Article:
Saturday, September 27, 2008

Blue Ridge Parkway Ride

7 days, 9 states, 2000 miles.

Day 1
Chicago - Strasburg (OH). 405 miles.

Our journey officially started on Saturday, September 20th. 5 of us - Howard, John, Mark, Grayson, and I - left Hinsdale Oasis on I-294 at 8 am and headed south. It didn't take us long to reach Hwy 30, which took us through Indiana and a good part of Ohio.
Our original plan was to stop in Mansfield (OH), but once we got there, we decided to ride for another hour or so. We eventually stopped in Strasburg.

Day 2
Strasburg (OH) - Winchester (VA). 290 miles.

We hardly left Strasburg when we found ourselves in dense fog. It was so dense in fact that I could barely see the tail lights of the bike in front of me.

We spent most of the day riding Hwy 250 through West Virginia. Hwy 250 is a smooth, two-lane road that curves and winds through rustic woods, dairy farms, small towns, hills, and pasture land. In our desire to stay on schedule and get on the Skyline Drive early the next day, we missed one of the must-see attractions - the Palace of Gold - located near Limestone (WV). The Palace was built in 1973 as a memorial to Srila Prabhupada, founder of the Krishna Consciousness movement.

We continued on Hwy 50; its curves and twists gave us a nice preview of what lay ahead.

Day 3
Winchester (VA) - Roanoke (VA). 250 miles.

Skyline Drive in Shenandoah National Park winds for 105 miles along the highest crests of the Blue Ridge Mountains. On one side of this crest is the Shenandoah Valley; on the other is the rolling Piedmont area.

Numerous scenic overlooks provide views in all directions.



Virginia is a popular tourist destination. To create a warm and fuzzy feeling for its guests, especially from Chicago, they started road work right in the middle of the Skyline Drive. We had to stop and wait until a flagger let us pass.


More scenic views.




Time for a rest stop.


Blue Ridge Parkway is a ridgetop road that stretches 469 miles along the crest of the southern Appalachian Mountains linking Shenandoah National Park in Virginia and Great Smoky
Mountains National Park in Tennessee and North Carolina.

The northern section of the Blue Ridge Parkway stretches from near Charlottesville to Roanoke. The 120-mile ride winds up and down along the mountain crests from a low elevation of 650 feet to almost 4,000 feet, with numerous scenic overlooks.





Day 4
Roanoke (VA) - Canton (NC). 300 miles.

Blue Ridge Parkway South stretches from Roanoke to the North Carolina line for another 100 miles.





The winding road has a speed limit of 45 mph with frequent scenic turnouts. By the end of the day I started thinking about what I would write in my blog about this trip and even came up with the first line: "It was a wonderfully uneventful trip". However, the events started to unfold as soon as we reached Asheville.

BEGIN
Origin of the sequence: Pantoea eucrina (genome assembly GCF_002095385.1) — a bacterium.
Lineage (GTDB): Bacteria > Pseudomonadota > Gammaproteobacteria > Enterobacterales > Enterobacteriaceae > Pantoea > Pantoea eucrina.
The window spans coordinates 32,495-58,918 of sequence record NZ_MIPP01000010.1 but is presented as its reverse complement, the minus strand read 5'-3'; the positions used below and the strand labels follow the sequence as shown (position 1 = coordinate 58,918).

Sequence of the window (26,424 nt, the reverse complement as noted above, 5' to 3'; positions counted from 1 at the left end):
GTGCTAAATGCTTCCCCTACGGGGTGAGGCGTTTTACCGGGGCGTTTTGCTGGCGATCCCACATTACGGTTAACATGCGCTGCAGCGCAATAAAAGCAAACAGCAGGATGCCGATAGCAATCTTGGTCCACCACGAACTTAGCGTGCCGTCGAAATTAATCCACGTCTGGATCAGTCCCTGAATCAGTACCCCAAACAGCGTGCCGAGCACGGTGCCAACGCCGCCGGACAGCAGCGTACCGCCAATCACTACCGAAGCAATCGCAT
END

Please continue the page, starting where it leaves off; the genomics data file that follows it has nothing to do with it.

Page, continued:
There was no gas in the city. Not just lines or some gas stations closed. As far as we could see, not a single gas station was selling gas. As we learned later, the refineries had shut down in anticipation of Gustav. Then Ike hit and the gas production and refineries didn’t restart because of power outages. That affected the operation of major pipelines that move gas from refining areas in the Gulf Coast to facilities throughout the Southeast. A local told us that Canton, a town 15 miles from Asheville, might have gas. After some hesitation, we decided to ride there.

Canton had one functioning gas station. After waiting in line for two hours, we finally gassed up and decided to settle at the nearest hotel for the night. Since none of us had any desire to do more riding this day, we ended up having dinner at a nearby truck stop.

Day 5
Canton (NC) - Bowling Green (KY). 310 miles.

The fuel situation made us rethink our route. Grayson and Mark decided to spend a little bit more time in North Carolina, while Howard, John, and I wanted to get out of there as soon as possible. We jumped on I-40 with the intent to ride to Nashville and then take I-65 to Bowling Green. But in Knoxville, a Good Samaritan warned us about gas shortage in Nashville and suggested we take I-75 north and then county roads 92 & 90 to Bowling Green. This would have been a decent ride if there hadn't been a terrible accident two or three miles ahead of us that caused a 2-hour delay.

Days 6 & 7
Bowling Green (KY) - Chicago. 440 miles.

The highlights of the last two days of the trip were a Corvette assembly plant and a Corvette museum. We spent the entire morning touring both.




Howard with Zora Arkus-Duntov, Corvette chief engineer in the sixteenth and early seventieth.



Overall this was a wonderful trip. Lots of beautiful scenery and winding roads.
What's next? John has already started planning our next trip.

2 comments:

Bluemax said...

Good job Alex.While every thing is fresh in our mind reading and seeing the pictures is almost like doing the ride again. Howard

Grayson said...

Nice job Alex. The story line and pictures are great. Thanks for all the planning you did.